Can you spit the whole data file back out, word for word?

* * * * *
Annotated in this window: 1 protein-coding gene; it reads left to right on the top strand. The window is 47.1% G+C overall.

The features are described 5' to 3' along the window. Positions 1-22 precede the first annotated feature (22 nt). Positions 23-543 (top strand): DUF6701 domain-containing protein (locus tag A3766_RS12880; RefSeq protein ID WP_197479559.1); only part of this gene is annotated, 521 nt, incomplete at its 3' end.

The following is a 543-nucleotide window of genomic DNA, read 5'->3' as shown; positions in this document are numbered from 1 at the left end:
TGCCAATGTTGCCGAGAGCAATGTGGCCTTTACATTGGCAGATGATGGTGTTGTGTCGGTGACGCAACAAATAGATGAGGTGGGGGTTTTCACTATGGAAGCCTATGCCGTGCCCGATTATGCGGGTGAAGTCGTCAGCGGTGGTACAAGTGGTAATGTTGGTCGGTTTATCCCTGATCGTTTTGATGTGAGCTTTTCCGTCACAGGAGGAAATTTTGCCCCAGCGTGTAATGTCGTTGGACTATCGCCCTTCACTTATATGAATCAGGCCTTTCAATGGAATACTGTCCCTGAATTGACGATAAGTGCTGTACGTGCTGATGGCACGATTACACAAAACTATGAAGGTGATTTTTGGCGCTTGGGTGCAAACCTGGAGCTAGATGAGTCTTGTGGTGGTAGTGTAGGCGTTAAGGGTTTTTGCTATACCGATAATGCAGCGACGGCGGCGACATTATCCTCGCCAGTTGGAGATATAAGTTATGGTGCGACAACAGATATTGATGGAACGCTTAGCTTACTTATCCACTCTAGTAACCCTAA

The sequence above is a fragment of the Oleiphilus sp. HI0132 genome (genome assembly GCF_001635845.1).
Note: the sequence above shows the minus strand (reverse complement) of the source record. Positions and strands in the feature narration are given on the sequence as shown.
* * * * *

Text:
Annotated in this window: 1 protein-coding gene; it reads left to right on the top strand. The window is 47.1% G+C overall.

The features are described 5' to 3' along the window. Positions 1-22 precede the first annotated feature (22 nt). Positions 23-543 (top strand): DUF6701 domain-containing protein (locus tag A3766_RS12880; RefSeq protein ID WP_197479559.1); only part of this gene is annotated, 521 nt, incomplete at its 3' end.

The following is a 543-nucleotide window of genomic DNA, read 5'->3' as shown; positions in this document are numbered from 1 at the left end:
TGCCAATGTTGCCGAGAGCAATGTGGCCTTTACATTGGCAGATGATGGTGTTGTGTCGGTGACGCAACAAATAGATGAGGTGGGGGTTTTCACTATGGAAGCCTATGCCGTGCCCGATTATGCGGGTGAAGTCGTCAGCGGTGGTACAAGTGGTAATGTTGGTCGGTTTATCCCTGATCGTTTTGATGTGAGCTTTTCCGTCACAGGAGGAAATTTTGCCCCAGCGTGTAATGTCGTTGGACTATCGCCCTTCACTTATATGAATCAGGCCTTTCAATGGAATACTGTCCCTGAATTGACGATAAGTGCTGTACGTGCTGATGGCACGATTACACAAAACTATGAAGGTGATTTTTGGCGCTTGGGTGCAAACCTGGAGCTAGATGAGTCTTGTGGTGGTAGTGTAGGCGTTAAGGGTTTTTGCTATACCGATAATGCAGCGACGGCGGCGACATTATCCTCGCCAGTTGGAGATATAAGTTATGGTGCGACAACAGATATTGATGGAACGCTTAGCTTACTTATCCACTCTAGTAACCCTAA

The sequence above is a fragment of the Oleiphilus sp. HI0132 genome (genome assembly GCF_001635845.1).
Note: the sequence above shows the minus strand (reverse complement) of the source record. Positions and strands in the feature narration are given on the sequence as shown.